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Method for Classifying a Noisy Raman Spectrum Based on a Wavelet Transform and a Deep Neural Network

On October 26th at 12:00, Virtual seminar.

Andrés Bell, researcher at the GTI, delivered a virtual seminar on the paper “Method for Classifying a Noisy Raman Spectrum Based on a Wavelet Transform and a Deep Neural Network” authored by L. Pan et al. published in the IEEE Access on August 2020.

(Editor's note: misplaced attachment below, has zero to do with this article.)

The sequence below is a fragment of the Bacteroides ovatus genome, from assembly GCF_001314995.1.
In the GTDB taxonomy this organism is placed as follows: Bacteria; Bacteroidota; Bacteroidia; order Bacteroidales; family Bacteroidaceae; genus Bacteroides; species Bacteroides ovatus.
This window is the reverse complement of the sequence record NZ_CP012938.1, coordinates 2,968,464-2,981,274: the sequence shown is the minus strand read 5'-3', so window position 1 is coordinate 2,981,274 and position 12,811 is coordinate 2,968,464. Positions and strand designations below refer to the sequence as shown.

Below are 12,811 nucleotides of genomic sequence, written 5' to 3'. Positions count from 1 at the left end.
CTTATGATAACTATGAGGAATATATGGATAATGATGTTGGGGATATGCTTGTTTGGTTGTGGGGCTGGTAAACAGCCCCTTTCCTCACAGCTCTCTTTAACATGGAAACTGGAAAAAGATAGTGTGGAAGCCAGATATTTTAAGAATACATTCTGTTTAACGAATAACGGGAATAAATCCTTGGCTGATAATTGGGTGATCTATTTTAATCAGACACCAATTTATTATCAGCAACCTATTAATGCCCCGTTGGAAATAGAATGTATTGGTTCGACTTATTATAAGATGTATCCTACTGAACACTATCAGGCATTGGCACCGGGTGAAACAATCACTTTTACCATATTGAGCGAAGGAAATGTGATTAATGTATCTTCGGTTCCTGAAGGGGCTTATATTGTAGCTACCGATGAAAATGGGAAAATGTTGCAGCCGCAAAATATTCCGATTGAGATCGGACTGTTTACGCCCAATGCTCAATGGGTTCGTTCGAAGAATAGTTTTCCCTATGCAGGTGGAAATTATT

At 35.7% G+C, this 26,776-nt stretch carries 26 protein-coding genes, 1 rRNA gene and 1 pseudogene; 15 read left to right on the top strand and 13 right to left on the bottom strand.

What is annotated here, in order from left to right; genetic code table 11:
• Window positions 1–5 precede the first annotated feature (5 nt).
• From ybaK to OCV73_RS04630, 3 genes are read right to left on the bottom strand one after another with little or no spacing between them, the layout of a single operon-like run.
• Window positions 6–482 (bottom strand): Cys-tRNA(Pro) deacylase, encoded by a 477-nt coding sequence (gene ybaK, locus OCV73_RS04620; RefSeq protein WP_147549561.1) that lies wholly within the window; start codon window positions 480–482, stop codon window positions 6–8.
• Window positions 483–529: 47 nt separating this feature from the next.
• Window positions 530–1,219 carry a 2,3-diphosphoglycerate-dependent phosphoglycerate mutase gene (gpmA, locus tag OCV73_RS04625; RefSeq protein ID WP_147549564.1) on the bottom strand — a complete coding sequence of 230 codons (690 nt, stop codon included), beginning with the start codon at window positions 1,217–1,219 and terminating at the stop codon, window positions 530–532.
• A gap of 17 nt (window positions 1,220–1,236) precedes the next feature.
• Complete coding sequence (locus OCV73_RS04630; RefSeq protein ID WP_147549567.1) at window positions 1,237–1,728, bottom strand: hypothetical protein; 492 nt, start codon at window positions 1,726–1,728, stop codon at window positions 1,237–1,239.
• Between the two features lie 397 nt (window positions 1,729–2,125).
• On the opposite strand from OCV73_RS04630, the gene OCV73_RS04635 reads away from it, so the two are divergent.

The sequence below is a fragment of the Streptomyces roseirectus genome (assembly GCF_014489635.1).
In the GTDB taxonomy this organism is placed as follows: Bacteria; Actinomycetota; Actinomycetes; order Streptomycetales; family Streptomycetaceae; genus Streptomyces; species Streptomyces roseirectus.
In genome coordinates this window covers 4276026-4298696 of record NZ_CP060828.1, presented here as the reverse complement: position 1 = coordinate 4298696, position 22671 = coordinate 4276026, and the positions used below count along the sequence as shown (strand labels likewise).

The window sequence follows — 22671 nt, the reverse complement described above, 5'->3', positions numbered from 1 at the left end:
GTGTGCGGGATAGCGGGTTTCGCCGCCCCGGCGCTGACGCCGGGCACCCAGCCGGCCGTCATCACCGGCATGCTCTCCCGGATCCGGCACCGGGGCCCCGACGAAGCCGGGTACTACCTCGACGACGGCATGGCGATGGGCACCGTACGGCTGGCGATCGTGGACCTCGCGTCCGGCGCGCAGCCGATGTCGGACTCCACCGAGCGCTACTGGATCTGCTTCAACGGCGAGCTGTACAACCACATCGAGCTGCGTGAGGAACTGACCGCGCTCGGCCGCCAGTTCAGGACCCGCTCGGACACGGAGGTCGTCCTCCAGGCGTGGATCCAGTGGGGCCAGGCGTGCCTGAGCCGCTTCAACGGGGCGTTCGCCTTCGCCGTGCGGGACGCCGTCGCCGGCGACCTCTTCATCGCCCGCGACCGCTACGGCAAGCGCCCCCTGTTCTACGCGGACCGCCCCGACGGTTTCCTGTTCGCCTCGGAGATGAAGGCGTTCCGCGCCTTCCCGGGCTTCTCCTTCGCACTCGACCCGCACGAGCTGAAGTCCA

This paper proposes a new framework based on a wavelet transform and deep neural network for identifying noisy Raman spectrum since, in practice, it is relatively difficult to classify the spectrum under baseline noise and additive white Gaussian noise environments. The framework consists of two main engines. Wavelet transform is proposed as the framework front-end for transforming 1-D noise Raman spectrum to two-dimensional data. This two-dimensional data will be fed to the framework back-end which is a classifier. The optimum classifier is chosen by implementing several traditional machine learning (ML) and deep learning (DL) algorithms, and then we investigated their classification accuracy and robustness performances. The four MLs we choose included a Naive Bayes (NB), a Support Vector Machine (SVM), a Random Forest (RF) and a K-Nearest Neighbor (KNN) where a deep convolution neural network (DCNN) was chosen for a DL classifier. Noise-free, Gaussian noise, baseline noise, and mixed-noise Raman spectrums were applied to train and validate the ML and DCNN models. The optimum back-end classifier was obtained by testing the ML and DCNN models with several noisy Raman spectrums (10-30 dB noise power). Based on the simulation, the accuracy of the DCNN classifier is 9% higher than the NB classifier, 3.5% higher than the RF classifier, 1% higher than the KNN classifier, and 0.5% higher than the SVM classifier. In terms of robustness to the mixed noise scenarios, the framework with DCNN back-end showed superior performance than the other ML back-ends. The DCNN back-end achieved 90% accuracy at 3 dB SNR while NB, SVM, RF, and K-NN back-ends required 27 dB, 22 dB, 27 dB, and 23 dB SNR, respectively. In addition, in the low-noise test data set, the F-measure score of the DCNN back-end exceeded 99.1% while the F-measure scores of the other ML engines were below 98.7%.